Think of rhabdomyolysis and you’ll think of an elevated creatine kinase (CK). The condition ranges from an asymptomatic period to a life-threatening condition with a hugely associated rise in CK which can also be accompanied by electrolyte disturbance, renal failure and disseminated intravascular coagulation.
Rhabdomyolysis is caused by a breakdown in skeletal muscle and occurs most commonly following trauma, very often that can be due to a ‘long-lie’ when a patient is unable to get off a floor until help arrives after a prolonged period. There are other causes including drugs, muscle enzyme deficiencies, electrolyte abnormalities and more.
The presentation itself is pretty vague and suspicion of the disease needs to be pretty high. Patients can experience weakness, myalgia and the dark’coca-cola urine’, the diagnosis is then confirmed with a serum elevation in CK.
The big concern with Rhabdomyolysis is the hit the kidneys take. Acute kidney injury is due to the heme pigment that is released from myoglobin and haemoglobin and is nephrotoxic. Early aggressive fluid rehydration aims to minimise ischaemic injury, increase urinary flow rates and thus limit intratubular cast formation. Fluids also help eliminate excess K+ that may be associated. But have a think about the management in your ED, how high does that CK need to be to require i.v. fluids and admission to hospital?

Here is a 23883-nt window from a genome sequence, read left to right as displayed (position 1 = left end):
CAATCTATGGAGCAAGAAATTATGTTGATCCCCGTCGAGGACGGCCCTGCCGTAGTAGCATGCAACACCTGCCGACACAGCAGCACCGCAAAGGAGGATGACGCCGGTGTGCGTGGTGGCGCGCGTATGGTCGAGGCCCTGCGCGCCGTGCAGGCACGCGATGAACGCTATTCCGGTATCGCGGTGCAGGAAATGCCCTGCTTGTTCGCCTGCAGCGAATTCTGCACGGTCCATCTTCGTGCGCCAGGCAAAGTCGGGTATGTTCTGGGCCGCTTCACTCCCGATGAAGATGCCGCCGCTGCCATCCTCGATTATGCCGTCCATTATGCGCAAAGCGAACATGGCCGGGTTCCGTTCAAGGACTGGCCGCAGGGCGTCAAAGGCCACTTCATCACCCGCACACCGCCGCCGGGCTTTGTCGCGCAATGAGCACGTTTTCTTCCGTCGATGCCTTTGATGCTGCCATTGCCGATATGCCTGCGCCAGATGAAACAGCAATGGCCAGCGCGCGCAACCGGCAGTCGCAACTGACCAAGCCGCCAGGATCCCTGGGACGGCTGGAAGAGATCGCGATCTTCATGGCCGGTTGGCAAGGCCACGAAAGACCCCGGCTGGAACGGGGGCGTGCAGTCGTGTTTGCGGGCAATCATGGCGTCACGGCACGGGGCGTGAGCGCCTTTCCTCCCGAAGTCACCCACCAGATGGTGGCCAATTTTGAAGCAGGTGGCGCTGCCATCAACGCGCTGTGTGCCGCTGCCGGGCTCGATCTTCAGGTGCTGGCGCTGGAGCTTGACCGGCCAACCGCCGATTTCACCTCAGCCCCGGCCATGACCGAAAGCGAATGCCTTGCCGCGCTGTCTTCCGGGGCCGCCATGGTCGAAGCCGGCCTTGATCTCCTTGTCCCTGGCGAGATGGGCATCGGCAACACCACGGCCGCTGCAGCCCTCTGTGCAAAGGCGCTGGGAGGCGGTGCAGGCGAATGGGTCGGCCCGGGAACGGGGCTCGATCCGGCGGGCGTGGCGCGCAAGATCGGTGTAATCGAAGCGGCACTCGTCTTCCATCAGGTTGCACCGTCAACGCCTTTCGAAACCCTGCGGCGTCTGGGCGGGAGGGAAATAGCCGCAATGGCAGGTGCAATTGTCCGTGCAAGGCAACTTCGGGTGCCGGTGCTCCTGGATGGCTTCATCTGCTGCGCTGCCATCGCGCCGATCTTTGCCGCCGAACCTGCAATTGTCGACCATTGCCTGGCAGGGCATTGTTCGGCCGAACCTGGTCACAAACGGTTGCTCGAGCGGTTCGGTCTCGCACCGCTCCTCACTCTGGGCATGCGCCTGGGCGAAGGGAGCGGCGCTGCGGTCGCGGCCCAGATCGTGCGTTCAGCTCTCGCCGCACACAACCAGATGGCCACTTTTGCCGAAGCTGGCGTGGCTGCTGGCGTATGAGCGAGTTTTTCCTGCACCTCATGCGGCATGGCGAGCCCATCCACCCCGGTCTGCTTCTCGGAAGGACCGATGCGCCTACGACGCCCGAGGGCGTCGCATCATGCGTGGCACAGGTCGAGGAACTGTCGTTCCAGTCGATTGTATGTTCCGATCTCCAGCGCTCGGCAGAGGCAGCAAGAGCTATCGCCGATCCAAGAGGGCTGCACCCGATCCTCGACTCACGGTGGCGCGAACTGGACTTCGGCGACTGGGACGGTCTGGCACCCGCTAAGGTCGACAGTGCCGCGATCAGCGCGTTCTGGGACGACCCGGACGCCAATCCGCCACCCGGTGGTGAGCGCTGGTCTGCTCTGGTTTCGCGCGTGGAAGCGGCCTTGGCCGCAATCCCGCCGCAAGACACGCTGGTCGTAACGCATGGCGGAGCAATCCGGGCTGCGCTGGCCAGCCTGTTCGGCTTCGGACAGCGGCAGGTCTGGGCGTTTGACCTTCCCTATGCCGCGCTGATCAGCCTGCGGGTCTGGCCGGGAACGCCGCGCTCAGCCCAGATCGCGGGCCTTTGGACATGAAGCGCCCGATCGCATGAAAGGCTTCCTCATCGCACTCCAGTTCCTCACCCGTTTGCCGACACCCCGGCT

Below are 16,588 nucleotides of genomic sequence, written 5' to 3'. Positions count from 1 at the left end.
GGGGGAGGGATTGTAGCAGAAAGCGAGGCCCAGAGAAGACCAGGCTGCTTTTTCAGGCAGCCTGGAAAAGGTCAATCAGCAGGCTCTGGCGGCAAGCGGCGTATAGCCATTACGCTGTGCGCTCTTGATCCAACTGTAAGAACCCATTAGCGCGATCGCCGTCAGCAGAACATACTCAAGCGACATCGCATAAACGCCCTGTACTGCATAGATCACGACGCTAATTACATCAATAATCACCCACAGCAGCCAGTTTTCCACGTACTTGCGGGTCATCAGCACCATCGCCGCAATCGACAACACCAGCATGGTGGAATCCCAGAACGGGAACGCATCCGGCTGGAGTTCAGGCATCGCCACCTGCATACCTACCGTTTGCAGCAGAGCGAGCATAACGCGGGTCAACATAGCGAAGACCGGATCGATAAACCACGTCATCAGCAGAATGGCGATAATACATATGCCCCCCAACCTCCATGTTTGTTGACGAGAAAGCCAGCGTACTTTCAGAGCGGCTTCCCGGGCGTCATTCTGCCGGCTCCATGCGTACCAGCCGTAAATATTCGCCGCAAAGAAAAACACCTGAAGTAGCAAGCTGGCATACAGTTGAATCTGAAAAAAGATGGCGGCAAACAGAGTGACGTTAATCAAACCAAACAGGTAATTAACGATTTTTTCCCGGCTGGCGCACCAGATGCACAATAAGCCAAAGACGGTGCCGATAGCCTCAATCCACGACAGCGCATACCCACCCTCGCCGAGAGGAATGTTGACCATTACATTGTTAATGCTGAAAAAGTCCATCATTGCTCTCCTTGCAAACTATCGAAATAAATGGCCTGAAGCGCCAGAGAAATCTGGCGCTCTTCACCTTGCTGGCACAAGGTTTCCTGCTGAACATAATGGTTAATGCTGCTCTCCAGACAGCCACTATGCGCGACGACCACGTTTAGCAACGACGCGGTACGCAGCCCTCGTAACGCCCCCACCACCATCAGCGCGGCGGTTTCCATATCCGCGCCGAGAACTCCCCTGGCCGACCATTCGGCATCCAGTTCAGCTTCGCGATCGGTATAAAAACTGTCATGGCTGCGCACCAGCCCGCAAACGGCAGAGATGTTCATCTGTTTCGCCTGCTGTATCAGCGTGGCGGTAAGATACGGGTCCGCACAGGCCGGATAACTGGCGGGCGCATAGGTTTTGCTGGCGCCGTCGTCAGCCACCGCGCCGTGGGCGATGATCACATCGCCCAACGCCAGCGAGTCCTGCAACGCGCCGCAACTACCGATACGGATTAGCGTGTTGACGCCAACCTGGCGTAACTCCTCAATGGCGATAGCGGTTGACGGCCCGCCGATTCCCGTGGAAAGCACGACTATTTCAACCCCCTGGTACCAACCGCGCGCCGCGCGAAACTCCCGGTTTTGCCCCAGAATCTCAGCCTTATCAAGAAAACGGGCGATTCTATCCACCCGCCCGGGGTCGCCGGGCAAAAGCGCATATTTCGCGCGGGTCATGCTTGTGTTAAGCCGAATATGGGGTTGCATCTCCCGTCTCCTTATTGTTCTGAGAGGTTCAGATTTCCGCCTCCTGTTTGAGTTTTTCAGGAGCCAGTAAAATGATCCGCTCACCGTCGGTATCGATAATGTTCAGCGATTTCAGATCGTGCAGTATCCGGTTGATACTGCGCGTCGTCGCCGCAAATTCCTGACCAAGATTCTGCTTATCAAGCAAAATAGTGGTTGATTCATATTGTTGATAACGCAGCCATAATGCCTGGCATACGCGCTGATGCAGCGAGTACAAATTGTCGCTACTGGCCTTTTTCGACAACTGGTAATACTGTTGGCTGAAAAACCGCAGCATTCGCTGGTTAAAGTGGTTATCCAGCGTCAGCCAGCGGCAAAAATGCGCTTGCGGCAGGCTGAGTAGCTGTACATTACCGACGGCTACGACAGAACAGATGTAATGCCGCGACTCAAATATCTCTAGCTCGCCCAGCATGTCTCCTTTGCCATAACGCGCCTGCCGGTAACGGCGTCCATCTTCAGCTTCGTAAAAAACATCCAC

Here’s a few facts we need to know:
- Normal CK enzyme levels are 45–260 U/l.
- CK rises in rhabdomyolysis within 12hours of the onset of muscle injury
- CK levels peak at 1–3 days, and declines 3–5 days after muscle injury
- The peak CK level may be predictive of the development of renal failure
- A CK level of 5000 U/l or greater is related to renal failure
- Optimal fluid rate administration is unclear, some papers suggest replacement of isotonic saline at rates of 1-2L per hour, adjusted to 200-300mL per hour to maintain a diuresis.
- Attention needs to be paid to urine output serum markers and fluid status.
A lot of the evidence and knowledge surrounding rhabdomyolysis is from humanitarian disasters; earthquakes, terrorism along with observational cohorts, but at the end of the day we need to work with what we’ve got.
Have a listen to the podcast and see what you think, the application of the evidence base may change your practice.